“The Uran-9 seems to have proven to be more about novelty than capability, but that doesn’t mean these tests are without value,” SOFREP reported. “In time (and with funding) a successor to the Uran-9 may one day be a battlefield force to be reckoned with.”

This article originally appeared on Business Insider. Follow @BusinessInsider on Twitter.

Articles

9 Military terms that will make you sound crazy around civilians

The military has its own language of insider phrases and slang terms, and if you use these unique phrases when you are out, civilians around you are probably not going to know what you are talking about.


It can be challenging to transition from the military to civilian life, but you should probably leave these phrases behind when you leave the military. Otherwise, you’re going to get some crazy looks and eye rolls.

1. “Drug Deal” — You can acquire a new piece of gear from a buddy at supply through a “drug deal,” but if you get an awesome new red Swingline stapler like this, Milton may look at you funny.

The 13 funniest military memes for the week of June 28th

2. “Make a hole!” — When people are in your way, it’s no longer acceptable to yell out “make a hole,” “gangway!” or “look out.” Just try “excuse me” from now on.

3. “High speed, low drag” — This term sums up a really great piece of equipment that you use while in uniform, but civilians are going to be like:

4. “No impact, No idea” — You may not have any clue how to answer a question, but no one outside of the military is going to have any clue what you mean with this phrase.

5. “Nut to butt” — Let’s just not use this one, mmkay?

The 13 funniest military memes for the week of June 28th

6. “Pop smoke” — Now that you are no longer a ninja, you gotta drop this one.

7. “Roger that” — This one is sort of on the fence, and you may be able to say it and not confuse people. But then again, you’re probably not talking on a radio anymore.

8. “Oohrah/Hooah/Hooyah” — Just don’t.

9. “Kill” — Troops can use “kill” for its literal meaning or just as a way of saying “got it,” or “hello.” But if you say this in civilian life, they are only going to hear the literal version and you are going to scare the crap out of people.

(h/t Task Purpose, Business Insider, and Military.com)

Articles

The Albanians are selling MiGs at bargain-basement prices

The 13 funniest military memes for the week of June 28th
A former AAF Shenyang J/F-6, rusting away at Kucove Air Base. Photograph by Rob Schleiffert, 2007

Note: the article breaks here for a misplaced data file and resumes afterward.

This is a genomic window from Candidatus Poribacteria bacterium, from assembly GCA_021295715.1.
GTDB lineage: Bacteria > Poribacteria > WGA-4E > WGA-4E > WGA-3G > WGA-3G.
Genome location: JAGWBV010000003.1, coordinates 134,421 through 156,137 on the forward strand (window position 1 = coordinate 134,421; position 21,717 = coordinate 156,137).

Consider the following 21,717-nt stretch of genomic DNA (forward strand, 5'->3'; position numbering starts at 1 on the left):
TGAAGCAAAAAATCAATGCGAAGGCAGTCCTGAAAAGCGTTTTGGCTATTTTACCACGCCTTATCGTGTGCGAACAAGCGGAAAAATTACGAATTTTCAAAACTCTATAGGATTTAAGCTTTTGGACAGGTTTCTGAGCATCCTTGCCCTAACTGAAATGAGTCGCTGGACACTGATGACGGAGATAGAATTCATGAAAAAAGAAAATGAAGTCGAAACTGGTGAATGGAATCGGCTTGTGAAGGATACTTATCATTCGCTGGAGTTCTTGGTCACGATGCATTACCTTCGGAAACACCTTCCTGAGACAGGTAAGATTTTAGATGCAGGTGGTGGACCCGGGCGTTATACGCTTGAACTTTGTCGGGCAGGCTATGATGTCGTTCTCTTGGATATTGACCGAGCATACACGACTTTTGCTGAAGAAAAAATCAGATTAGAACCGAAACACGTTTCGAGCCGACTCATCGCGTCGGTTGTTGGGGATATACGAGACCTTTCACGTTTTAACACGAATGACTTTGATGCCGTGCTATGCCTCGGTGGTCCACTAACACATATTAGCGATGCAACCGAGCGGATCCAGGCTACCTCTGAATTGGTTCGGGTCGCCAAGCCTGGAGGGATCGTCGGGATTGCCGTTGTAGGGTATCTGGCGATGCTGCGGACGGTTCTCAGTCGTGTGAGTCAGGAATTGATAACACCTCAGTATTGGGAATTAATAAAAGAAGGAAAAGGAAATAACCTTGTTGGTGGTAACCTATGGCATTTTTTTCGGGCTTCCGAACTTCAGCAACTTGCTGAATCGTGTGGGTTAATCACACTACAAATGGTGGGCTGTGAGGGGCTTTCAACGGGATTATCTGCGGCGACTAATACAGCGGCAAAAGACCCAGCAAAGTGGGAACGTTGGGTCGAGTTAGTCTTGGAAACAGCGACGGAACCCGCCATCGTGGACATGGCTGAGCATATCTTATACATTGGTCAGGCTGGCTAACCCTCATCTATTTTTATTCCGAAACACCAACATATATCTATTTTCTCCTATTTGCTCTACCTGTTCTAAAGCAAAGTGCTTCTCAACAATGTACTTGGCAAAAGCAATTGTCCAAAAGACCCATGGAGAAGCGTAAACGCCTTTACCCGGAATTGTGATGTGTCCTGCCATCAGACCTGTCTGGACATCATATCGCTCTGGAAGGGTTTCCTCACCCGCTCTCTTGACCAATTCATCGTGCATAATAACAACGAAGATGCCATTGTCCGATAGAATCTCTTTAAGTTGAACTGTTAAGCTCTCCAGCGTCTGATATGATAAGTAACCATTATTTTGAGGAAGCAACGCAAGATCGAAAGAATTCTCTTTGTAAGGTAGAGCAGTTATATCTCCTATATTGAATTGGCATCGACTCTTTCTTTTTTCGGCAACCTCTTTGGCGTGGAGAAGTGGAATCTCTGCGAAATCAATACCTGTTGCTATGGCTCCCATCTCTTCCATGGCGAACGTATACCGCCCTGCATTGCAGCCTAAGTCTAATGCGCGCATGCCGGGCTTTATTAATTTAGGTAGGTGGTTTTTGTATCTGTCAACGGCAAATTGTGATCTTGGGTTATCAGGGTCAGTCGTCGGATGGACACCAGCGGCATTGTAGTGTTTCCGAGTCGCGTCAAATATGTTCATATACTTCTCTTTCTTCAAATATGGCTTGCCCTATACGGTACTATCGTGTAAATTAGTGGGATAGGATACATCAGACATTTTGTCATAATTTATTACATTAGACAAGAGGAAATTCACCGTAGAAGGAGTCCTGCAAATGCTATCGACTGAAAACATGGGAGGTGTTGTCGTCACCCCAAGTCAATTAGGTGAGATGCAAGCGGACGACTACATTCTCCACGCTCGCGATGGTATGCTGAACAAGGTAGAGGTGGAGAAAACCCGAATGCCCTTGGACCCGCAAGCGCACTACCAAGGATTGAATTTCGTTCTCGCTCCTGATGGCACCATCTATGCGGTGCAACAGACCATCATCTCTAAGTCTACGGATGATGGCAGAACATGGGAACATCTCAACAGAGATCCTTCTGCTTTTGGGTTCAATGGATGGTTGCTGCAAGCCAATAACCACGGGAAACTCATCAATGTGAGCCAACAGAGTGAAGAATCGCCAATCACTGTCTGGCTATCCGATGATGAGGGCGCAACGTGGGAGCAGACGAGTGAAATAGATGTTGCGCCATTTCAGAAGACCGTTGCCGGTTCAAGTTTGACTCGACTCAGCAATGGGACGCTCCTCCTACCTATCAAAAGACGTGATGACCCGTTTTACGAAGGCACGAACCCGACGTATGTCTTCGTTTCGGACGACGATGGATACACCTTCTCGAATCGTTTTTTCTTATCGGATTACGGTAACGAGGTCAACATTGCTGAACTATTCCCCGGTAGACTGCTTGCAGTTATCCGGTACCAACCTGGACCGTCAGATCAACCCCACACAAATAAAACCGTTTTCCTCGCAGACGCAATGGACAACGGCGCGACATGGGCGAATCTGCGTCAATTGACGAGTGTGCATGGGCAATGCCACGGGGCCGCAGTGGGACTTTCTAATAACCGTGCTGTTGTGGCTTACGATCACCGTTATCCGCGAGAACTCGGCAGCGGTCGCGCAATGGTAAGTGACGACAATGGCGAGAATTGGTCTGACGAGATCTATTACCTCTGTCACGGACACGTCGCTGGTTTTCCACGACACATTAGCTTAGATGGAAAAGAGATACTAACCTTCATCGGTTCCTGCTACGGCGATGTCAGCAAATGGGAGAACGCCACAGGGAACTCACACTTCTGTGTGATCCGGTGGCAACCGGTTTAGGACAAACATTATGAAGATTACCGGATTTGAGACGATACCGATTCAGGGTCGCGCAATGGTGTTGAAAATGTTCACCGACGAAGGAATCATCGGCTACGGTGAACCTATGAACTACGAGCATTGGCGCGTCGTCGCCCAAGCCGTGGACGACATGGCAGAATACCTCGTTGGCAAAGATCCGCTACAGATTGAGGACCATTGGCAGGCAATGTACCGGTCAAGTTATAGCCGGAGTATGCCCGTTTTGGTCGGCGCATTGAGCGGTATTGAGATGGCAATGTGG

If you’re in the market for a used fighter jet that can still fly, the Albanian Air Force would like to talk with you in the near future before they run out of stock!

Forty Cold War-era fighter jets have been put up for auction by the Albanian government with the goal of eventually selling all of its retired fixed-wing fleet to whoever has the highest bid. Of that forty, eleven fighters parked at the old Rinasi air base near Tirana are currently open for immediate sale, with opening bids beginning at 1.1 million to 1.9 million leks. Yes, million, and no, that’s not actually a lot of money when you do the currency conversion. Overall, it comes to the grand range of $8,600 to $14,800 USD, according to the Associated Press.

That pretty much means anybody with a job could probably afford to buy one of these fighters… not including transportation, maintenance, and insurance costs. Not to mention operational costs if you decide to actually fly these aircraft.

It’s somewhat unclear whether or not these fighters up for sale are actually MiGs or the Chinese clone copies, though a closer inspection of each aircraft will undoubtedly reveal their source. The Albanian Air Force originally fielded Soviet-built MiG-15s, -17s, and -19s, though it began to procure Chinese-made clones after Albanian relations with the USSR ended in 1961. Albania eventually bought large numbers of Shenyang J-5s and J-6s (MiG-17s and MiG-19s respectively) and a smaller fleet of Chengdu J-7s (MiG-21s).

Before you tell your wife you’re about to take out a second mortgage on your house, or your college roommates that you just found something really sweet to pool your money on, you should probably be aware of the fact that the Albanian Air Force had an astoundingly high accident rate with its fighters. When the USSR ended diplomatic ties with Albania, it became incredibly difficult to find parts and the appropriate jet fuel for their MiG fighters, so Albania spurred on its industry to attempt to produce a similar fuel composition to keep their fighters flying. The fuel wasn’t similar enough, and apparently wreaked havoc on the engines it was burned in, shortening their lifespans, and in some cases, outright blowing up aircraft while in-flight.

If the test sale of the 11 MiGs (or Shenyangs?) is successful, the remaining fighter fleet will be opened up for sale. Prospective bidders include museums around the United States and Europe, as well as private bidders who just want the aircraft to add to their collections. I can’t say with certainty that the TACAIRNET team won’t try to bid on one, either… So you’d better hurry if you’re looking to have a MiG-17 parked in your driveway by the end of this year!